In stark contrast to the US-led western powers, the mullahs of Iran have demonstrated a clear objective of fostering stability and peaceful coexistence among regional countries. Their unwavering commitment to this vision is exemplified by their endeavors to share Iran’s resources and inspire neighboring nations. The influence of the mullahs has been particularly notable in countries such as Iraq, Lebanon, Syria, Yemen, Venezuela, and others, where they have been instrumental in galvanizing these nations to assert their independence and stand united against acts of aggression.

Time for a New US Iran Policy

Iran’s strategic maneuvers in forging key partnerships are poised to reshape regional dynamics, inviting the West to reevaluate its approach towards the nation.

Recently, Iran awarded India a contract to develop the Chabahar Port, in a move that holds immense potential for enhancing connectivity and trade. Complementing this development is the planned construction of a railway network linking Iran’s Shahid Rajaee port on the Persian Gulf to southern Russia. Upon completion, this ambitious infrastructure project will revolutionize transportation between East Asia and Russia, with far-reaching implications.

The significance of these initiatives cannot be overstated. For India, the railway and port development will dramatically reduce transportation time, with the current 45-day journey reduced to a mere 14 days, a savings that will translate into substantial cost reduction, amounting to millions of dollars for the Indian economy. Equally consequential is the impact on Europe, as it stands to benefit from an expeditious and cost-effective cargo route between the continent and East Asia via Iran. This newfound advantage is bound to incentivize European nations to reassess their stance on sanctions and explore collaborative opportunities with Iran.

It is not just economic policy that is giving the West reason to reevaluate. The stance adopted by Iran’s Supreme Leader, Ali Khamenei, against weapons of mass destruction (WMDs) has posed a formidable challenge to world powers. Khamenei’s moral stand categorically forbidding the production of WMDs is informed Iran’s own history during the protracted and devastating eight-year war with Iraq in the 1980s. The repercussions of Iraq’s chemical attacks persist to this day. Tragically, I recently received news of the passing of one of my relatives in Iran, a victim of the chemical injuries sustained during that period, whose years of suffering have finally come to an end. Despite the suffering that thousands of Iranians have likewise endured, the nation’s moral conviction stands as a rebuke to a Western global order predicated on mutually assured nuclear destruction.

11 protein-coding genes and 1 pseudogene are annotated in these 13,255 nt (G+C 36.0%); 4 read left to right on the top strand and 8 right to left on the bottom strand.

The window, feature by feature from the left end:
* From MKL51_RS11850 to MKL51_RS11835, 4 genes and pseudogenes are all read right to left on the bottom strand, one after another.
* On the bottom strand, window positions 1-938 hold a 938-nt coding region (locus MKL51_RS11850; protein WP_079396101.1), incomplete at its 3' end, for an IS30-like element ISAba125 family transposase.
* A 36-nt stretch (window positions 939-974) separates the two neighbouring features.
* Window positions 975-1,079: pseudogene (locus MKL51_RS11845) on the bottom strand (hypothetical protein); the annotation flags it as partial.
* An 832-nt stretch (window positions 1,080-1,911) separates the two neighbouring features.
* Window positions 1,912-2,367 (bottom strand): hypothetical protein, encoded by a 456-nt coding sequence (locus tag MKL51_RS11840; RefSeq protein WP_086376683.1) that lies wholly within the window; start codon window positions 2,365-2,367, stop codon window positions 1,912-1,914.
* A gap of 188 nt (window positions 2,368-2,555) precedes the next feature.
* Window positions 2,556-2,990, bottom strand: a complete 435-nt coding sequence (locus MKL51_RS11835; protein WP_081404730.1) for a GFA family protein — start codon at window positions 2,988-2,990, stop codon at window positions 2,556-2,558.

The Iranian revolution has triggered a profound realignment that continues to shape the contemporary global landscape. By asserting its own distinct worldview and challenging western preeminence, Iran has engendered an ongoing dialogue on the nature and distribution of power in the international arena, posing questions that demand thoughtful consideration. Despite these signals, however, the US persists in its efforts to meddle in the affairs of Iran and other nations. Instead of embracing a more diplomatic approach, the US clings to its reliance on punitive sanctions, invasions, and interventions, which have become all too familiar hallmarks of its foreign policy. The recent Russo-Ukrainian War serves as a stark and regrettable illustration of the US’s propensity for favoring military action over constructive dialogue and negotiation. It is imperative that the US awaken to the realities of our changing world.

Under the leadership of its mullahs, Iran has demonstrated an exceptional ability to forge its own path and shape its own destiny. While the hostility exhibited by the US may prove to be transient, one aspect of Iran’s trajectory endures steadfastly: its commitment to de-dollarization. The US must recognize the significance of this development and disregard the influence of affluent and divisive diaspora groups and anti-Iran factions. Instead, a fresh, astute, and equitable policy towards Iran must be crafted—one that embraces peaceful negotiations marked with wisdom and balance, fostering a constructive and mutually beneficial relationship.

[Anton Schauble edited this piece.]

The views expressed in this article are the author’s own and do not necessarily reflect Fair Observer’s editorial policy.